In addition, the history of the area, with the Coastal Reservation being established by Executive Order and not treaty, then separated into the Siletz and Grande Ronde Reservations, then those two reservations being combined, and yet again separated, makes the situation complicated and difficult to ascertain specific data.
There were five restoration acts that restored all of the bands who had tribe members that had been located on the Grand Ronde or Silez Reservations.
Some of these tribes were restored with those acts and later obtained their own federal recognition.
The Chinook Indian Nation, made up of 4 bands: the Cathlamet, Clatsop, Wahkiakum (in Washington State) and Lower Columbia Chinook (in Washington State) are seeking separate tribal recognition.
The original terminated tribes were:
Alsea or Alsiya Indians – In the 1930 US Federal Census state, “The report of the Office of Indian Affairs for 1932 shows 13 Alsea and Yaquina enrolled at the Siletz Reservation of whom 5 are residing there and 8 elsewhere.”
Applegate Creek Tribe
Calapooya or Kalapuya Indians
Chafan Band of the Kalapuya – There were no members of this tribe enumerated on the 1890 census.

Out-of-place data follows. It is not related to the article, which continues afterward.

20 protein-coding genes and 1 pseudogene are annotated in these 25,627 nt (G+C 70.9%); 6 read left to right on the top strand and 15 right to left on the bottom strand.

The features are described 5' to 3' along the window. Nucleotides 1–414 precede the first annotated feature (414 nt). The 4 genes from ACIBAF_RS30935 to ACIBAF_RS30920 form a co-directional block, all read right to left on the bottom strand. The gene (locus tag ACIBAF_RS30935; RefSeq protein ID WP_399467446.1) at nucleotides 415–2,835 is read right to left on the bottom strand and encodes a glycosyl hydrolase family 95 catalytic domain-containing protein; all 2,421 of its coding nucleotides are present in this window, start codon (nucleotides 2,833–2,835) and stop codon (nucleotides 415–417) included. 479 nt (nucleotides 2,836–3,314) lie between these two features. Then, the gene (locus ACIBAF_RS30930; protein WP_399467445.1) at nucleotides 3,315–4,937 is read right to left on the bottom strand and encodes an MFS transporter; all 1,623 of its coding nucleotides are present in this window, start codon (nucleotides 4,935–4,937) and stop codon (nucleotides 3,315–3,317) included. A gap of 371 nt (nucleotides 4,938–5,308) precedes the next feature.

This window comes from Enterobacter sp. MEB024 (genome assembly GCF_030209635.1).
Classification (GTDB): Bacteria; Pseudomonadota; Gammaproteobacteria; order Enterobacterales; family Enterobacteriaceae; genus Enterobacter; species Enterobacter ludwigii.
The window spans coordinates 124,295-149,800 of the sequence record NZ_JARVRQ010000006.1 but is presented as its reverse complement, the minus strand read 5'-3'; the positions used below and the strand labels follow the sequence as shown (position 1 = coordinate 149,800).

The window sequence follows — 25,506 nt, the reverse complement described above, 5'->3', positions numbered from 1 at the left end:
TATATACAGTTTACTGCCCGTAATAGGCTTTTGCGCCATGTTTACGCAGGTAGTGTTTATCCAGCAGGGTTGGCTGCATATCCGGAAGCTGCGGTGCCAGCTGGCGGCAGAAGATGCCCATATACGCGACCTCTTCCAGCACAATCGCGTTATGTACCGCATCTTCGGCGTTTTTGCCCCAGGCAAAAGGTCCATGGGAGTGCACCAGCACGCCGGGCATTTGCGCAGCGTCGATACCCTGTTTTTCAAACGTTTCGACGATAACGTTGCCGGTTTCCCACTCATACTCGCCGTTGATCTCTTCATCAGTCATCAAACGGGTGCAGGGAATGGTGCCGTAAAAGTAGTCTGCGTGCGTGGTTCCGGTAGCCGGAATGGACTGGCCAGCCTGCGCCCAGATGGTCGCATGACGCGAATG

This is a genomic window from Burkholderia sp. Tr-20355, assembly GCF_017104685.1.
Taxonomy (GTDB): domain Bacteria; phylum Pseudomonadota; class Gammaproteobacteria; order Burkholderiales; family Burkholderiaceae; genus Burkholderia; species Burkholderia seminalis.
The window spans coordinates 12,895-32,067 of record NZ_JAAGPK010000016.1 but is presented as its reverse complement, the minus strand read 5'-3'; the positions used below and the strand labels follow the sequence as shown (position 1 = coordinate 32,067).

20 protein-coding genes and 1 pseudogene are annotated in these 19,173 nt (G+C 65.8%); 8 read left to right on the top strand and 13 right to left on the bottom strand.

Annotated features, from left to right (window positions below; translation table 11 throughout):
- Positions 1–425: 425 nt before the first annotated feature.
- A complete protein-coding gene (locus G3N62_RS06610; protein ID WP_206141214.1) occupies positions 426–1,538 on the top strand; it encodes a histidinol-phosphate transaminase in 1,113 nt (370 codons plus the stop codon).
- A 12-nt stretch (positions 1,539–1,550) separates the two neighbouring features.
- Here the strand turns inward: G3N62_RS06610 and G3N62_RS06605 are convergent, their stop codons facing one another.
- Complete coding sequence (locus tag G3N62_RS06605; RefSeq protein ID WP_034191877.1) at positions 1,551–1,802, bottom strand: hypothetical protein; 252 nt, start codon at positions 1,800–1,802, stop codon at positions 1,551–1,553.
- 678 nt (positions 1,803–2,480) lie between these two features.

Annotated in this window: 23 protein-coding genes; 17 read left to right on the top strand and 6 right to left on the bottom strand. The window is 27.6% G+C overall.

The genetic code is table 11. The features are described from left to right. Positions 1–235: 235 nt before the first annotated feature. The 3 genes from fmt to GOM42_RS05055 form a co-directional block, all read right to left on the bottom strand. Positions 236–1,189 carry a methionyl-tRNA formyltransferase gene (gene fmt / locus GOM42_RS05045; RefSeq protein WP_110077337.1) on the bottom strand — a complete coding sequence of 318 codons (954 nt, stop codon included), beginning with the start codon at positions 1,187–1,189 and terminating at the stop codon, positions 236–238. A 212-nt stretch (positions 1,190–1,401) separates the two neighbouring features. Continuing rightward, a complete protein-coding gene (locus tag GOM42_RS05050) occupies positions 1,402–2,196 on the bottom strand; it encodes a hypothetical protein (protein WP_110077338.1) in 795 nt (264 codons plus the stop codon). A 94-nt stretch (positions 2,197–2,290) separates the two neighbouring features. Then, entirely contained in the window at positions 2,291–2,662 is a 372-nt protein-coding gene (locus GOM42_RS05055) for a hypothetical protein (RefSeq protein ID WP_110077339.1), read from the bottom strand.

Chemapho Band of the Central Kalapuya (Muddy Creek Indians)
Chetlessington Band of Tututni (Chet-less-ing-ton)
Chinook Indian Nation
Clatskanie (Tlatskanai) Indians – The Clatskanie people merged with the Shasta Costa and in 1910, had only 3 remaining members.
Clatsop Band of Chinook Indian Nation
Clowwewalla Band of the Chinook Indian Nation
Confederated Tribes of the Grand Ronde Community – Upon restoration 10,678.36 acres of land were placed back into trust by the Bureau of Land management.
Confederated Tribes of Siletz Indians – Upon restoration 4,250.68 acres of land were re-established in the federal trust.
Cow Creek Band of Umpqua Tribe of Indians
Euchre (Yukwitche, Yugweechi) Band of Tututni
Galic Creek or Galice Creek Indians
Grave Creek Umpqua
Joshua or Chemetunne Band of the Tututni
Karok Tribe – As of the 1930 census, there were no Karok peoples enumerated living outside the State of California.